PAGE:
If you’re skeptical of Hicks’ counterculture bona fides, consider that one of his most infamous bits was a call-to-action for the entire advertising industry to commit suicide.
     

     
    A 1997 drop of CD releases on the Rykodisc label kept Hicks’ memory and work alive while introducing him to those who missed out. Four were issued in the first batch, the excellent Dangerous and Relentless, which were reissues of albums released during Hicks’ lifetime, and Arizona Bay and Rant in E Minor, which Hicks completed and mixed, but were only released posthumously. Those latter two feature Hicks’ guitar playing layered in with his standup, to deeply mixed effect—there are significant portions of Arizona Bay where Hicks’ words are rendered maddeningly inaudible by his psych guitar efforts, while Rant is the Hicks album to get if you can only get one. It was recorded after his cancer diagnosis, and is unparalleled in its bitterness and audacity—as though cancer were vitriol and he was trying to purge himself— and good GOD, it is funny as hell. The bit about Rush Limbaugh in the bathtub alone could have made Hicks a legend.

    Continues after the jump…

    Posted by Ron Kretsch | Leave a comment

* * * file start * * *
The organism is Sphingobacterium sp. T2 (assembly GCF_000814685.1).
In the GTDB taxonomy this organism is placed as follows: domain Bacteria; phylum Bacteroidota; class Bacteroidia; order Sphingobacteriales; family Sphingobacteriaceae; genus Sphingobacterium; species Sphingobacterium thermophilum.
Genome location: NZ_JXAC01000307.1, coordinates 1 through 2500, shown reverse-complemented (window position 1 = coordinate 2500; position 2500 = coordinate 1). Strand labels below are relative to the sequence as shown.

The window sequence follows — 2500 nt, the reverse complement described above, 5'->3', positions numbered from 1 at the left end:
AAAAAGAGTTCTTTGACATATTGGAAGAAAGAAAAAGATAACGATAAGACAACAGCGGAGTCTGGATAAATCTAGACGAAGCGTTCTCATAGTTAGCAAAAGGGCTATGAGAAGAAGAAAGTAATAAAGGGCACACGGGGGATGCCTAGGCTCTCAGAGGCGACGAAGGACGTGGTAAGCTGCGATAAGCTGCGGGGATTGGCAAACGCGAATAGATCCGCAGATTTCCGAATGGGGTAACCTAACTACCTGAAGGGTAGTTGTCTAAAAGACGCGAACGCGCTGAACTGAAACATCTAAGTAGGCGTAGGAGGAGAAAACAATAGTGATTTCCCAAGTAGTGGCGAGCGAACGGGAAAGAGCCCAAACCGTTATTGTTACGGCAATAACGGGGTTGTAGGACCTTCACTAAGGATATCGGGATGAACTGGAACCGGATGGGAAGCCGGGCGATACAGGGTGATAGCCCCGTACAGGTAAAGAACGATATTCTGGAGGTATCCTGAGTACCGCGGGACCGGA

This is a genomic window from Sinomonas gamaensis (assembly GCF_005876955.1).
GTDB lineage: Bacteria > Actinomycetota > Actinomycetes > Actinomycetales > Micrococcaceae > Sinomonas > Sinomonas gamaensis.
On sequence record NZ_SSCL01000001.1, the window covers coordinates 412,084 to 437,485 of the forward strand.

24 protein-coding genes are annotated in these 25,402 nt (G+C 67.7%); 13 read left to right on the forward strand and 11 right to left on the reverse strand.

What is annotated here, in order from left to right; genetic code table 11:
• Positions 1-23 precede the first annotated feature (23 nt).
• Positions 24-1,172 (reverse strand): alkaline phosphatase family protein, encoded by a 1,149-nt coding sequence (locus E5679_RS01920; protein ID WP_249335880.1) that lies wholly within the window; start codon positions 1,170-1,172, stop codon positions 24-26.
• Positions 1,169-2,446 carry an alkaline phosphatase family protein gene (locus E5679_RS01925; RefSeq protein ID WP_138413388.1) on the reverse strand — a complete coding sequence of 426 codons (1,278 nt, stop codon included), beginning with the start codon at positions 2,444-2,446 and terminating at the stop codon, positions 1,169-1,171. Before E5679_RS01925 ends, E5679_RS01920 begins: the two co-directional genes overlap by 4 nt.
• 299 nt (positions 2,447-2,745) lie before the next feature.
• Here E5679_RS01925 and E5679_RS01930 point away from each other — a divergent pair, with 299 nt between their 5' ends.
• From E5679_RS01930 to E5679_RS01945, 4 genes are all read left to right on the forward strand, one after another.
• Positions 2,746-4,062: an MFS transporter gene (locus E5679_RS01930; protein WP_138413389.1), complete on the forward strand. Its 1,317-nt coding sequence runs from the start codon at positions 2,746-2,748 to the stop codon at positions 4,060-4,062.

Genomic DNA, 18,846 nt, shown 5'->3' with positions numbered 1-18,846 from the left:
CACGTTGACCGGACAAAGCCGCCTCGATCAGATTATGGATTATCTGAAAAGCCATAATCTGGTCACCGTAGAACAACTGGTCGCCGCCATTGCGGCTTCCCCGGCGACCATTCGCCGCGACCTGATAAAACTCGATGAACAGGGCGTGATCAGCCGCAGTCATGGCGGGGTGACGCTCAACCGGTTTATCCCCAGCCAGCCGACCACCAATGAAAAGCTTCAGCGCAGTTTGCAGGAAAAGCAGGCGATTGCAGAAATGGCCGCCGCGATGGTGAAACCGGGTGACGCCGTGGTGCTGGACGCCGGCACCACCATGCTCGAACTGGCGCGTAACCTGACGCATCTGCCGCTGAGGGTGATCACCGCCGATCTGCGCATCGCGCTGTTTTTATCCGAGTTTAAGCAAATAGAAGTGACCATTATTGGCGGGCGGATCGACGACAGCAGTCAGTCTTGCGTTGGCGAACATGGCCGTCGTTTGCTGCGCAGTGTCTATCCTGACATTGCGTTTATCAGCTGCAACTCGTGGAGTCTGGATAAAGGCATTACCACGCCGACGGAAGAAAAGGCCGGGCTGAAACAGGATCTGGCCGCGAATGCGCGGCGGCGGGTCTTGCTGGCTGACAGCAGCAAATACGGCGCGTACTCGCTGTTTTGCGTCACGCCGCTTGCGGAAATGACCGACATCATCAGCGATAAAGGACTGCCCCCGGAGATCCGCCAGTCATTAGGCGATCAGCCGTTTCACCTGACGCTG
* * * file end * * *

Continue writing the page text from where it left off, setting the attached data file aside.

‘The Twilight Zone’ meets M.C. Escher meets Dali in the philosophical comic strip ‘the bus’
    04.23.2015
    02:08 pm

    Topics:
    Amusing
    Art
    Books

    Tags:
    Heavy Metal
    Paul Kirchner


     
    A few weeks ago I highlighted “Dope Rider,” the trippy Wild West cartoon that appeared in High Times over a number of years in the 1970s and 1980s. The talented artist of those comic strips was Paul Kirchner, whose masterwork may well be a thoughtful and surreal strip about a municipal bus that appeared regularly in Heavy Metal over the same period, from 1979 to roughly 1985. That strip, “the bus” (always scrupulously set in lower-case), provided an ideal starting point for Kirchner’s fertile imagination, as the strip explored many variations of futility and disaster, fueled as much by The Twilight Zone and Godzilla as the paintings of Salvador Dali and M.C. Escher. As Kirchner himself writes in the afterword to a dandy collection of “the bus” published in 2012 by a French company called Éditions Tanibis,
     

    The humor was inspired by the crazy logic of Warner Brothers cartoons; the paranoia of the Twilight Zone television program; and the surrealistic artwork of Bosch, Magritte, Dali, and Escher.

     
    Escher, for sure—although the comic strips remind me of nothing so much as the playful, deadpan philosophy presented in the works of Jorge Luis Borges.